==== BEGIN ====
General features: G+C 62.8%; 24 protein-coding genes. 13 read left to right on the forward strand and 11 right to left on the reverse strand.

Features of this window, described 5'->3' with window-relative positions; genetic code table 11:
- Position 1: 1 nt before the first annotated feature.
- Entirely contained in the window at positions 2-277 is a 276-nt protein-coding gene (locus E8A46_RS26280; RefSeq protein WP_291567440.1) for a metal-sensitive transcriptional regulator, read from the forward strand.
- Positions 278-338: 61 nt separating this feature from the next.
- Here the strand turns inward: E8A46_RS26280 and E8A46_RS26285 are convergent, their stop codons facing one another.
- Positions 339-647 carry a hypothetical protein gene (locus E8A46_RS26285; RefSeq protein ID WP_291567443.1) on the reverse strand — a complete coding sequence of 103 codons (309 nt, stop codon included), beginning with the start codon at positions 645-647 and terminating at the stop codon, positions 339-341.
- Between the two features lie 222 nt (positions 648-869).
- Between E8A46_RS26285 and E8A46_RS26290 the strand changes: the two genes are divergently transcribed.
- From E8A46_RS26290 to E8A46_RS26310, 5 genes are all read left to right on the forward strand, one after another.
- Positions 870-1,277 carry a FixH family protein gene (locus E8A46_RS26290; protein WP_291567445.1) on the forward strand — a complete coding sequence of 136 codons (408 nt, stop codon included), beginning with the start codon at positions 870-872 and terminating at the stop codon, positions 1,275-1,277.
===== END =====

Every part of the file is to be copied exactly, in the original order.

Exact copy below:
General features: G+C 62.8%; 24 protein-coding genes. 13 read left to right on the forward strand and 11 right to left on the reverse strand.

Features of this window, described 5'->3' with window-relative positions; genetic code table 11:
- Position 1: 1 nt before the first annotated feature.
- Entirely contained in the window at positions 2-277 is a 276-nt protein-coding gene (locus E8A46_RS26280; RefSeq protein WP_291567440.1) for a metal-sensitive transcriptional regulator, read from the forward strand.
- Positions 278-338: 61 nt separating this feature from the next.
- Here the strand turns inward: E8A46_RS26280 and E8A46_RS26285 are convergent, their stop codons facing one another.
- Positions 339-647 carry a hypothetical protein gene (locus E8A46_RS26285; RefSeq protein ID WP_291567443.1) on the reverse strand — a complete coding sequence of 103 codons (309 nt, stop codon included), beginning with the start codon at positions 645-647 and terminating at the stop codon, positions 339-341.
- Between the two features lie 222 nt (positions 648-869).
- Between E8A46_RS26285 and E8A46_RS26290 the strand changes: the two genes are divergently transcribed.
- From E8A46_RS26290 to E8A46_RS26310, 5 genes are all read left to right on the forward strand, one after another.
- Positions 870-1,277 carry a FixH family protein gene (locus E8A46_RS26290; protein WP_291567445.1) on the forward strand — a complete coding sequence of 136 codons (408 nt, stop codon included), beginning with the start codon at positions 870-872 and terminating at the stop codon, positions 1,275-1,277.